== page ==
One way, a close-minded way, is to assume that Jesus is Lord of all, and those who don’t believe that are damned. There are some people in our Presbyterian denomination who think that way—and there is some scriptural backing for that belief. In today’s scripture we read, “But to all who receive him, who believe in his name, he gives power to become children of God, who are born, not of blood or of the will of the flesh or of the will of man, but of God.” One way to interpret that, not the only way, mind you, and I would say, not the best way, but one way to interpret it is that people who DON’T believe in Jesus are NOT children of God.
You go by that mind-set and you are sure to alienate others at the table. You will shut down dialogue. You may even initiate a religious war right here in town! Not good!
So let’s say you take a different tact. You will assume that your colleagues at the table—all of whom are non-Christian-- really are anonymous Christians. That is, these non-Christians at the table with you, are good, righteous souls. Jesus loves them, despite their misguided religious preferences. They don’t know it, but they really ARE Christians. Anonymous Christians.
The problem with this way of thinking is, that it is offensive—not to other Christians maybe, but definitely offensive to people of other faiths. It’s kind of a veiled criticism: “Gee, you are so good, I almost thought you were Christian!” You see how off-putting that sounds? You are refusing to accept those of other religious faiths on their own terms. You are refusing to honor their religious identity. How would you like it, if someone thought of you as an anonymous Muslim? Or an anonymous Hindu?
Ok. So that doesn’t work either. But how about this? You think of the other people around that table as evolving Christians. The author of a book I read recently actually believes that every non-Christian on this planet is on the way to becoming Christian. We Christians just have to wait for the non-Christians to catch up with us. Actually that is probably more off-putting than regarding people of other faith traditions as anonymous Christians. As you have already figured out, this is not going to get you very far in the mutual understanding and peace-making process, either.
Maybe you come to the table with the best of open minded intentions. You come to the table believing that all religious folk, hold to a kernel of truth that is common to all faith traditions. You come to the table ready to strip away the particularities of your religion and discover what that common truth is. So for instance, the Golden Rule—you know, love your neighbor as yourself—is foundational to all religions.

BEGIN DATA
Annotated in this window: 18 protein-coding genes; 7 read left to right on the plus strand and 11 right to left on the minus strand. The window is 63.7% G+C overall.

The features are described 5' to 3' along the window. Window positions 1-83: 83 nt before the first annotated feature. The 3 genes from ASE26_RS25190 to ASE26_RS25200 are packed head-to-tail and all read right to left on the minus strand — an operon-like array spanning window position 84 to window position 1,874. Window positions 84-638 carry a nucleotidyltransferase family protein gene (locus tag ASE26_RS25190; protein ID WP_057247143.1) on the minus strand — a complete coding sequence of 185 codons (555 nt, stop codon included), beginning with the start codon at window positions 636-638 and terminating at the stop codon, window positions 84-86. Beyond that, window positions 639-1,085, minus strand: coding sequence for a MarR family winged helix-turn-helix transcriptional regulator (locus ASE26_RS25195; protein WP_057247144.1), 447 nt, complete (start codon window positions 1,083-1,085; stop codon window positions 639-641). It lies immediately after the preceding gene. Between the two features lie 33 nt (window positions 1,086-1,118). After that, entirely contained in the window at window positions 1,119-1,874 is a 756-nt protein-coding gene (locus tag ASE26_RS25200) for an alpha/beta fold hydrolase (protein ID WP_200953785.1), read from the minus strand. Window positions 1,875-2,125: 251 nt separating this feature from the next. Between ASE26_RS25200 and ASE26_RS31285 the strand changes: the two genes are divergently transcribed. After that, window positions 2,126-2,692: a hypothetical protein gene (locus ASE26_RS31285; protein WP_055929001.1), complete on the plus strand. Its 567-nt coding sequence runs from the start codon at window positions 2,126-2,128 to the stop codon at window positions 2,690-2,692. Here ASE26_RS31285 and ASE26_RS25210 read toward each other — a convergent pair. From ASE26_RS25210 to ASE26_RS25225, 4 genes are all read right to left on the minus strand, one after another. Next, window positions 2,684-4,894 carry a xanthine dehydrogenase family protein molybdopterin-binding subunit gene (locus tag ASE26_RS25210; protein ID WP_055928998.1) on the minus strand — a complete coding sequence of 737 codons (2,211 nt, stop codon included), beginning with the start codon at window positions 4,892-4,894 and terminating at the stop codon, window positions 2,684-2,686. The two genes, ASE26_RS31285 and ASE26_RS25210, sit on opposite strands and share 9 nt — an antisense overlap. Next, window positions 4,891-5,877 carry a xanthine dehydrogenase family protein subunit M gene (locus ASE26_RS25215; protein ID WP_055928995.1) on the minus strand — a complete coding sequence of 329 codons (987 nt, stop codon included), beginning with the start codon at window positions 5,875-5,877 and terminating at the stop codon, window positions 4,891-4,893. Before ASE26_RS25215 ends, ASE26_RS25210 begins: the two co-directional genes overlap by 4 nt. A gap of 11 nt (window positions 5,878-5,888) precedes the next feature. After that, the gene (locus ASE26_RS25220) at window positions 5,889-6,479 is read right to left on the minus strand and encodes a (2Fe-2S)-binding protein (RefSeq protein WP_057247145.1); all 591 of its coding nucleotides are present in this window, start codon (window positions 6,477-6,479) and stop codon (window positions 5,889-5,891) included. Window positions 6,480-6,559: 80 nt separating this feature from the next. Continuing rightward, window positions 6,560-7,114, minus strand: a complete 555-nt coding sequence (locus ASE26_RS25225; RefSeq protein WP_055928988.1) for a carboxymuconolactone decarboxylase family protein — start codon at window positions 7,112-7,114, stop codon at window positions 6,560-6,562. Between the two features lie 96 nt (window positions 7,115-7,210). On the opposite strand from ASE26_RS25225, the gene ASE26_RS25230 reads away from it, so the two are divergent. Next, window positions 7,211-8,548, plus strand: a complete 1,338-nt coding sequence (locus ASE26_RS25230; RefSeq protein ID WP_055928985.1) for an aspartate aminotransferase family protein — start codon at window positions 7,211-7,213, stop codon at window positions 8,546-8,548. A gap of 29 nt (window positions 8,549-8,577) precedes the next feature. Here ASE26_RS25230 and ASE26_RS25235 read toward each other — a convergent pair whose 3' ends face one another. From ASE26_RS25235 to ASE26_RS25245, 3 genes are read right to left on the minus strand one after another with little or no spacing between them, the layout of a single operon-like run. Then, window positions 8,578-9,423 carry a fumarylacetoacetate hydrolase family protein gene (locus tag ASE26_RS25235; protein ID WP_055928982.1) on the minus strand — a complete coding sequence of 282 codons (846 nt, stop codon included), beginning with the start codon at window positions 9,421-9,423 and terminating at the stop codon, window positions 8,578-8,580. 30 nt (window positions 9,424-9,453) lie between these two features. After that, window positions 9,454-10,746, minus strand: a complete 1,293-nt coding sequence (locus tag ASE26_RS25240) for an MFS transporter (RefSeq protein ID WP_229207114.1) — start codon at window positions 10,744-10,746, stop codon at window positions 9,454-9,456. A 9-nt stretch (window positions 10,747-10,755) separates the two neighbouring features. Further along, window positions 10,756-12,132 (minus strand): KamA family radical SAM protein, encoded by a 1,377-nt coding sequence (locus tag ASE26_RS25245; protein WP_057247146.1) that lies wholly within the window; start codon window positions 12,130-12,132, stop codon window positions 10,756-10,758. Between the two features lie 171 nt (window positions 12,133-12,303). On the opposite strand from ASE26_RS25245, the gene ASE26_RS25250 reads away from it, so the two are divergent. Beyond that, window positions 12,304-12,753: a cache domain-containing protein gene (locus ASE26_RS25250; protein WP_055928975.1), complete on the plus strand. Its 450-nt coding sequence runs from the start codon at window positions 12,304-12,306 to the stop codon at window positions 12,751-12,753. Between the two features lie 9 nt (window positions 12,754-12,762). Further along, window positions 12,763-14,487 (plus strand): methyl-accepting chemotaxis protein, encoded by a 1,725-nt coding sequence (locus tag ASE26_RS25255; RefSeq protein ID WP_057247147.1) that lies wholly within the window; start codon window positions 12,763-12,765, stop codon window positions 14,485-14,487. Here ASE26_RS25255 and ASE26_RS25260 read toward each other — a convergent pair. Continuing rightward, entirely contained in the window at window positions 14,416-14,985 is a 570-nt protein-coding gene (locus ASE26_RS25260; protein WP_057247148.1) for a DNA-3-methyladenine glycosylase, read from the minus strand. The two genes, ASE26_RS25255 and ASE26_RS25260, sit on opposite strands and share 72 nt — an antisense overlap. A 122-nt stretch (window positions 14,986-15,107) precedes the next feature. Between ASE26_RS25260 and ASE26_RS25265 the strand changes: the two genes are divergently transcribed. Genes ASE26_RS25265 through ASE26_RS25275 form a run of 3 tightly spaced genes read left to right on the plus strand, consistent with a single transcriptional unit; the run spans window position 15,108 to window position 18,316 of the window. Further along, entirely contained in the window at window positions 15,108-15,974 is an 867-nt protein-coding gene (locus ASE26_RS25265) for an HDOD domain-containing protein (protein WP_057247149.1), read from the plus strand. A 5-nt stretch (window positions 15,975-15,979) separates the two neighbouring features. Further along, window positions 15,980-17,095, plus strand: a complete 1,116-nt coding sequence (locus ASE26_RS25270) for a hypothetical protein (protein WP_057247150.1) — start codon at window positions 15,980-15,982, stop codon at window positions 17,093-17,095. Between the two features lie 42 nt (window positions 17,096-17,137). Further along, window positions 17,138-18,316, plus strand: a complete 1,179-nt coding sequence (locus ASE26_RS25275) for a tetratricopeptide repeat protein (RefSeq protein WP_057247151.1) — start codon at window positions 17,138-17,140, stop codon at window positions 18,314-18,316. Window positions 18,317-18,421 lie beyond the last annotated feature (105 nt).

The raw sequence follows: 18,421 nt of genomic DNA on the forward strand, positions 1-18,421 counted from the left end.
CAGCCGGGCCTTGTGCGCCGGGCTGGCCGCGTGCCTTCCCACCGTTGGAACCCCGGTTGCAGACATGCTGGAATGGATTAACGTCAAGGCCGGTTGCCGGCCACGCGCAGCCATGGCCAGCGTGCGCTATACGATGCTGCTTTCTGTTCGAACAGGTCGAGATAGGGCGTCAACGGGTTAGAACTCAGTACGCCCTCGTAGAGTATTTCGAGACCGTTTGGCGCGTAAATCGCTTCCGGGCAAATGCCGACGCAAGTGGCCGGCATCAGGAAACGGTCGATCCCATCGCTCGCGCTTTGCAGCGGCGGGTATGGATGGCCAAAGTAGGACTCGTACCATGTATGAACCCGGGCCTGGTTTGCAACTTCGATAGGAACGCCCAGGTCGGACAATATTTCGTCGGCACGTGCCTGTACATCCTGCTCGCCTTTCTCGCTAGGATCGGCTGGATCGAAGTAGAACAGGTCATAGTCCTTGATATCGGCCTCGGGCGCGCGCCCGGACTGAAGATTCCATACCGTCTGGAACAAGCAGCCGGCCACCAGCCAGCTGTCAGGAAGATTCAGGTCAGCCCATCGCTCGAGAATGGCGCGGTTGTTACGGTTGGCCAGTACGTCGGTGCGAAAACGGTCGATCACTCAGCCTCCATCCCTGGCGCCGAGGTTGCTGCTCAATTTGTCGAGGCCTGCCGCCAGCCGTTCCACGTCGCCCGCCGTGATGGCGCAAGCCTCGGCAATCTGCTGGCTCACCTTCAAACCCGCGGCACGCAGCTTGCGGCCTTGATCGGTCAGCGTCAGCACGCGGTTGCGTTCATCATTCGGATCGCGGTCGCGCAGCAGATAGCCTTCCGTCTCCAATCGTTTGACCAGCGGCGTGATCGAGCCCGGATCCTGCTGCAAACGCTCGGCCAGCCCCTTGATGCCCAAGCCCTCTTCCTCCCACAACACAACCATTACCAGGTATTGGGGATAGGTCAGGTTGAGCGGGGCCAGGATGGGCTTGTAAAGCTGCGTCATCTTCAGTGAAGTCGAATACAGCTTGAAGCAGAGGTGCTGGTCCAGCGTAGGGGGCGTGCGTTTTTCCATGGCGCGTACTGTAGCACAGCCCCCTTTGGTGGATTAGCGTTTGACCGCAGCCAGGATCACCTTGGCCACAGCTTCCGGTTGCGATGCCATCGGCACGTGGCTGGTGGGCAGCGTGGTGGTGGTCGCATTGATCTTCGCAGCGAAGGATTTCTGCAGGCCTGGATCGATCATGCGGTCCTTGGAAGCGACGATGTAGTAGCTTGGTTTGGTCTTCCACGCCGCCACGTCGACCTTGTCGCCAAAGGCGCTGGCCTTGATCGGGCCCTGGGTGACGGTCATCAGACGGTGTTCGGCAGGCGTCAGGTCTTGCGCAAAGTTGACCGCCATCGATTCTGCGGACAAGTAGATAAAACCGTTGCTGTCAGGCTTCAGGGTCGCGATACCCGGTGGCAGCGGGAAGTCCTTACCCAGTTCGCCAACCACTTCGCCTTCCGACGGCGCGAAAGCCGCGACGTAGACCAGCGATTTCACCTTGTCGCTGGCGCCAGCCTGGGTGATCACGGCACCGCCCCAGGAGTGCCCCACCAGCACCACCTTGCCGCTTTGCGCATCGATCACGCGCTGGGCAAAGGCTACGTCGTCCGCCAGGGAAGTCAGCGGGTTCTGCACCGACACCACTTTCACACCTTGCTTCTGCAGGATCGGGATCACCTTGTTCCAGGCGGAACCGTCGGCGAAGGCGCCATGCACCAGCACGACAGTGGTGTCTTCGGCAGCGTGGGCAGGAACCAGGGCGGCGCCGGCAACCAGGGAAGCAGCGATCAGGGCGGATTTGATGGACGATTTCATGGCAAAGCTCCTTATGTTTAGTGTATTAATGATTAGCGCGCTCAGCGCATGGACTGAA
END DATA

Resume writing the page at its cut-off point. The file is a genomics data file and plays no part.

There is a problem with that, though. To get to that kernel, you will have to strip away Jesus Christ, just as the Muslim at the table will have to strip away Mohammad. Is that alright? Is Christianity still Christianity without Jesus? Is the Muslim faith still the Muslim faith without Mohammad? In your desire to be open-minded, you may have to sacrifice your religious integrity.
No, according to Professor Geyer, if you are to make a serious go of mutual understanding and peace between and among the different faith traditions, you have to find that sweet spot between open-mindedness and close-mindedness. Not so close minded that you dismiss people of all faith traditions except your own and not so open minded that you let go your Christian integrity.
The way forward is this, again, according to Alan Geyer: You, as a Christian, representing other Christians, come to the table holding to the premise, and this is worth writing down on your bulletin: that revelation, for us, we who are Christians, Revelation is defined by Jesus Christ, but revelation is not confined to Jesus Christ. Let me say that again: Revelation is defined by Jesus Christ, but is not confined to Jesus Christ. In other words, you come to the table believing that God’s truth comes through Jesus, but also believing that people of other faith traditions, have also received God’s truth. If people of other faith traditions have also received God’s truth, then you, we must honor those other faith traditions. Indeed, it behooves you and all of us to learn something about those other faith traditions.
That kind of attitude, could, as Humphrey Bogart once said “be the beginning of a beautiful friendship,” –a friendship based on mutual understanding and peace across he religious spectrum.
Going back to our scripture reading for today, the gospel writer John says. The true light that God sends into the world enlightens everyone. So be it.
Therefore, in this New Year, don’t be so open-minded that your brain falls out and don’t be so narrow-minded that if you fall on a pin, you are blinded in both eyes!